My search for peaceful landscapes led me to Church’s art, and in particular, this painting of a tree. I wish I could find this sort of bigness and clarity in my home and hang onto it, breathe it in, pour it into my heart.
Fear is a focus on phantoms of the theoretical future. But the future is God’s, not mine; mine is only the present moment. I am fearful because I’m thinking I have to live the rest of my life. But I don’t. I only have to live the next five minutes. To me belongs obedience; to Him belongs outcomes.
— from “The Next Thing,” Won’t Let You Go Unless You Bless Me, Andree Seu, 2006
I find it encouraging to know that I only have to do the next thing. I don’t have to conquer my fears, fix my marriage, instill a lifetime of knowledge into my children, be good… I only have to do the next thing in obedience. I am posting this post in an effort to remember this!
Andree Seu (with an accent on the first e; I don’t know how to type that) is a writer in WORLD magazine. Actually, if I read WORLD, I usually only read her article. I like her. I found a book of her essays at the thrift store for 25 cents. I don’t understand everything, but I like how she thinks things out on paper.
Last summer I wrote an online scripture journal as a way to counsel myself through depression. Looks like I’m going to be needing that again. If you’d like to follow this painstakingly-honest attempt to find God’s love and promises and comfort, you can follow along here.
The Christian really has a double task. He has to practice both God’s holiness and God’s love. . . Not his holiness without his love: that is only harshness. Not his love without his holiness: that is only compromise. Anything that an individual Christian or Christian group does that fails to show the simultaneous balance of the holiness of God and the love of God presents to a watching world not a demonstration of the God who exists but a caricature of the God who exists.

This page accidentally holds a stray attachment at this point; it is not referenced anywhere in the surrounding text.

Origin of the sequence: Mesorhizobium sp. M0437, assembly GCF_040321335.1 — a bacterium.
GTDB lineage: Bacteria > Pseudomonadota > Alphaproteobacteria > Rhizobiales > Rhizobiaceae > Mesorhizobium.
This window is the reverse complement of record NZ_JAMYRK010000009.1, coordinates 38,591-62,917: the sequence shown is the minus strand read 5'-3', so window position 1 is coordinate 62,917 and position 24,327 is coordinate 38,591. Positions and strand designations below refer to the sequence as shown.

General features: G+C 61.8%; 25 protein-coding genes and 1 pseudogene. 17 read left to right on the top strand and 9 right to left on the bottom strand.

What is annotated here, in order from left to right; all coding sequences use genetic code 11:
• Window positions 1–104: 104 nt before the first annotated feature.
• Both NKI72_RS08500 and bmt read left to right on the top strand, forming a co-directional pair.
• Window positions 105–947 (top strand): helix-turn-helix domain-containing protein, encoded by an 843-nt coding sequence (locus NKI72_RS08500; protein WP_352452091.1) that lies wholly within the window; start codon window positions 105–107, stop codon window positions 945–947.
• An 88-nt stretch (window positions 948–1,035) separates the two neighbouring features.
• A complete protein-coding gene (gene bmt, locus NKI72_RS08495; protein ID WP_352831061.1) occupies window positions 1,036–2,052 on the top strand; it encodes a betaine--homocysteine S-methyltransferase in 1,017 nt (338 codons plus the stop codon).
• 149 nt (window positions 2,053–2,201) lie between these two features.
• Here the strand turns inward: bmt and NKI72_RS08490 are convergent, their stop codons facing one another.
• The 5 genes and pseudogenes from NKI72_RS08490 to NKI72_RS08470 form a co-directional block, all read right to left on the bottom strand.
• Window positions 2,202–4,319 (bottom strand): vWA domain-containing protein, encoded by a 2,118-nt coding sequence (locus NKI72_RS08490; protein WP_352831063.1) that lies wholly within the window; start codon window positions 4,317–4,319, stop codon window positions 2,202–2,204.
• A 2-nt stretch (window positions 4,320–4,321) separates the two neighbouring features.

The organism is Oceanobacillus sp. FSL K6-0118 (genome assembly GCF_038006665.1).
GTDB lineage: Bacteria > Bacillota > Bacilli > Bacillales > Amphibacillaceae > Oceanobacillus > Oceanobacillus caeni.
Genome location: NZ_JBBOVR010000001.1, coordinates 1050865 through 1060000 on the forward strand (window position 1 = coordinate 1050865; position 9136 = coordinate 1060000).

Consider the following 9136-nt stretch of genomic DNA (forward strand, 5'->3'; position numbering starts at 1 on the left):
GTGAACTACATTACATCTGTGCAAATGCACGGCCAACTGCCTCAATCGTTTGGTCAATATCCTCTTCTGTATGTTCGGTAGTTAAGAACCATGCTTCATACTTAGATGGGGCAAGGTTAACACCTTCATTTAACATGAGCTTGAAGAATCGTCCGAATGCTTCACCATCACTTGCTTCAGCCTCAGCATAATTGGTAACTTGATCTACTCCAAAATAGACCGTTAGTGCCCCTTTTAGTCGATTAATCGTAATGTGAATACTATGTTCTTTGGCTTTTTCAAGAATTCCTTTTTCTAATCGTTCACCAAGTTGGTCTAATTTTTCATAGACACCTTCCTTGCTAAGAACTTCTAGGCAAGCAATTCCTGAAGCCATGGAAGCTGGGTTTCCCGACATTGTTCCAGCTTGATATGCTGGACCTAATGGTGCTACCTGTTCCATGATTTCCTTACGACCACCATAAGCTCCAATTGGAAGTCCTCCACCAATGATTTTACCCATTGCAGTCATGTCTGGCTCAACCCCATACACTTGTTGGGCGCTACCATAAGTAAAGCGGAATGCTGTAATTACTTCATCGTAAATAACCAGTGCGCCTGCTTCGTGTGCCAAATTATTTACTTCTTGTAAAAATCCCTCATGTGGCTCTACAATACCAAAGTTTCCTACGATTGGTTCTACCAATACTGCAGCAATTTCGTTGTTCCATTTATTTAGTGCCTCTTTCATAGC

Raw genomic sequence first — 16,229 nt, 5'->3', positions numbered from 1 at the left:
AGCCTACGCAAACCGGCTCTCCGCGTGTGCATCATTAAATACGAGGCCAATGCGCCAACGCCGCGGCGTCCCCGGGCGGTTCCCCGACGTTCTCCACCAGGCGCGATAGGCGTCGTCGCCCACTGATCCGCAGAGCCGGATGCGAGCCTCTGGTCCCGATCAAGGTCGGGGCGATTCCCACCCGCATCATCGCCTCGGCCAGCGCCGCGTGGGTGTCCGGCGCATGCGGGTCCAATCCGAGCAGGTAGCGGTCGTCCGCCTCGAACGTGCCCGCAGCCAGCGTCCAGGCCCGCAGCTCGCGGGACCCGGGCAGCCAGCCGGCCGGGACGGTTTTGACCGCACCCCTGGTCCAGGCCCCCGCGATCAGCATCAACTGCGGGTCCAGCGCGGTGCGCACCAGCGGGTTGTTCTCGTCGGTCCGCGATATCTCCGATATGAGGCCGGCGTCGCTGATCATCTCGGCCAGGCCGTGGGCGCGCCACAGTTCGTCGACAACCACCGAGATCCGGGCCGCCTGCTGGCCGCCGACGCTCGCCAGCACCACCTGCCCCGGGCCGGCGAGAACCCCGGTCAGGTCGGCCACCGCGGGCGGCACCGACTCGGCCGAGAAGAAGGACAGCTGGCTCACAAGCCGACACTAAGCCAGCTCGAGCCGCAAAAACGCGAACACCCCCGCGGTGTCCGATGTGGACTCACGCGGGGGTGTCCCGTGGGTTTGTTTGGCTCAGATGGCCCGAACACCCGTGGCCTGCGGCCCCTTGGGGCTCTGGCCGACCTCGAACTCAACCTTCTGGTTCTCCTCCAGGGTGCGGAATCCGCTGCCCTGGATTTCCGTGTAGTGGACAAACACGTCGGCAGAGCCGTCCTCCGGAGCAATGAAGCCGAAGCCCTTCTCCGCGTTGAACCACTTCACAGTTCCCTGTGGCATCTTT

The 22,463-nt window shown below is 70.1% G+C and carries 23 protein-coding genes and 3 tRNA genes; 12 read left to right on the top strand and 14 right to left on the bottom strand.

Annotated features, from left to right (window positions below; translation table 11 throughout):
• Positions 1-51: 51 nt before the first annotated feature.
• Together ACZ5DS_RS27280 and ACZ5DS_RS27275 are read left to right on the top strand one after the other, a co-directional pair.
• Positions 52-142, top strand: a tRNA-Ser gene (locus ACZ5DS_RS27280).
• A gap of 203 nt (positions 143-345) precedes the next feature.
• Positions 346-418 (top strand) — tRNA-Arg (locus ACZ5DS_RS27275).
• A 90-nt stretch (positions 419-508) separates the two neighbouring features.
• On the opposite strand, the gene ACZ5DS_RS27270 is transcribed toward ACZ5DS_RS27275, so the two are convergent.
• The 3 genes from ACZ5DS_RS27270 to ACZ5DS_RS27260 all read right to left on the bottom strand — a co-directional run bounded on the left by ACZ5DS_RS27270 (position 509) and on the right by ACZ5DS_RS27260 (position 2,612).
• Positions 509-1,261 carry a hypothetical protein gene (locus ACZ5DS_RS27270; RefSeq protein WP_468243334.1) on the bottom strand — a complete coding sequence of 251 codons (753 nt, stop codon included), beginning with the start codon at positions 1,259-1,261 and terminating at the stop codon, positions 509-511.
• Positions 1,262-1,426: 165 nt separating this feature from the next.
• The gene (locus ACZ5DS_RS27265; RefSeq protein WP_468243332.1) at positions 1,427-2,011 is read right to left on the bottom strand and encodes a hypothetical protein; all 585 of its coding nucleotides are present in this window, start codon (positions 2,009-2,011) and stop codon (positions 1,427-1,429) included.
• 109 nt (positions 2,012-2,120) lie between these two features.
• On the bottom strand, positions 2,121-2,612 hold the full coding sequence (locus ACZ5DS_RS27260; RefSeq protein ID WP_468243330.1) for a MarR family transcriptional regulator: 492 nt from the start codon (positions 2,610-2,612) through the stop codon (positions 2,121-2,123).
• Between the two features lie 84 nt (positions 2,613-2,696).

— from The Mark of the Christian by Francis A. Schaeffer, 1970
This concept of holiness and love entwined is behind all the mistakes Christians make. One of the double strand gets loose and my son is in his bed crying because of hurt feelings. Another of the double strand gets loose and we do something on Sunday that is not worshipful. Well, those are just two small examples. Christians make big mistakes, too, and a lot of bitterness and bad feeling builds up because of them. Or an ignorance of the true God grows in people’s hearts.
So we move past the unkindnesses. We strive to be loving.
So we strive toward true holiness. We move beyond the neglect toward God.
Slowly and imperfectly the double strand twines together to form what a Christian looks like, and this is what the Holy Spirit does in us.
Writing poetry about a specific work of art is a good exercise to keep my writing skills sharp, and it conveniently combines my double interest in art and literature. The poetry magazine, Rattle, puts on a new Ekphrastic Challenge every month where any poet can submit a poem (for free) written about the work of art Rattle chooses. Then, after the month is over, the editor of Rattle chooses a winning poem and the artist of the artwork chooses a winning poem. I’ve never won, but it has been fun trying. Sometimes the artwork is such that I have nothing to say about it. But the art for June is my favorite yet! So I thought I’d share it. I already submitted a prose poem, but I might try to write another one. The country road is an image my whole life rides down (Oooo… maybe I can use that metaphor in my poem…)